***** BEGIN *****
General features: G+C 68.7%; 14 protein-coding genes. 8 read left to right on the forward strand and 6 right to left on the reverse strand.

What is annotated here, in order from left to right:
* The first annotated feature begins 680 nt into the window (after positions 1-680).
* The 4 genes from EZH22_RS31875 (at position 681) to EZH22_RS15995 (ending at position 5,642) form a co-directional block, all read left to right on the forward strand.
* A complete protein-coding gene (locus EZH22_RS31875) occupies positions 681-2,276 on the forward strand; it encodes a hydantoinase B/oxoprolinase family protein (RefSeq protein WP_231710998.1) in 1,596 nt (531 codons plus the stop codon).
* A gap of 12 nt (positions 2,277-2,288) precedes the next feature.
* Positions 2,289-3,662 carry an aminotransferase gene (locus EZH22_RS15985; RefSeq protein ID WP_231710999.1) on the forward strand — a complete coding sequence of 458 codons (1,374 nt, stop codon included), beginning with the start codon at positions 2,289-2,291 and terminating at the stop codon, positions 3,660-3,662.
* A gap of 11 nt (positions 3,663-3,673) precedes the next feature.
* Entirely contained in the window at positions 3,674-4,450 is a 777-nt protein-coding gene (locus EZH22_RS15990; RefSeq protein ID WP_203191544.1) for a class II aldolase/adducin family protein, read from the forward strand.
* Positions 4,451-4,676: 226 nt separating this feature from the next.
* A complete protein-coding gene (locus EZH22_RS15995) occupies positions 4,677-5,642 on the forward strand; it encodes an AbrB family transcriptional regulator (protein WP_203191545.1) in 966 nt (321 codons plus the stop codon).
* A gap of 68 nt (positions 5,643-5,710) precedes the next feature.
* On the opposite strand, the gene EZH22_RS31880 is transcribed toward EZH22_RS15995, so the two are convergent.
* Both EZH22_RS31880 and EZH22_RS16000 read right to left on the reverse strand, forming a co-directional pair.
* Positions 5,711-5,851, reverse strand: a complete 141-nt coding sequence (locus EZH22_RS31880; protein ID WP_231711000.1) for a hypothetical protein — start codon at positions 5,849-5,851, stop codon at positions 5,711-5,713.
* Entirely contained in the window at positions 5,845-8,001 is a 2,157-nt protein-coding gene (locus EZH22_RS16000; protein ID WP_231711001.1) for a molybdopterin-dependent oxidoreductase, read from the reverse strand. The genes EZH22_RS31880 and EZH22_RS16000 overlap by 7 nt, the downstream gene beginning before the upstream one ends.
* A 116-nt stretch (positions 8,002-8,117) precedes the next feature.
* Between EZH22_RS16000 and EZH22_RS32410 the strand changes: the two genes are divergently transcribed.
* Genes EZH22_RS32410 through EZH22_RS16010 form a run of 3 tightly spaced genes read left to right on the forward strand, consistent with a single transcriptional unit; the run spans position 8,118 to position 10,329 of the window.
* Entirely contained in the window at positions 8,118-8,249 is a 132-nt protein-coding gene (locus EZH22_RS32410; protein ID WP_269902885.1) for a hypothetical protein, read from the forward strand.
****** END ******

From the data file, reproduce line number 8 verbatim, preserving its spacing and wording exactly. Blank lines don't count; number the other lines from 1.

* A gap of 11 nt (positions 3,663-3,673) precedes the next feature.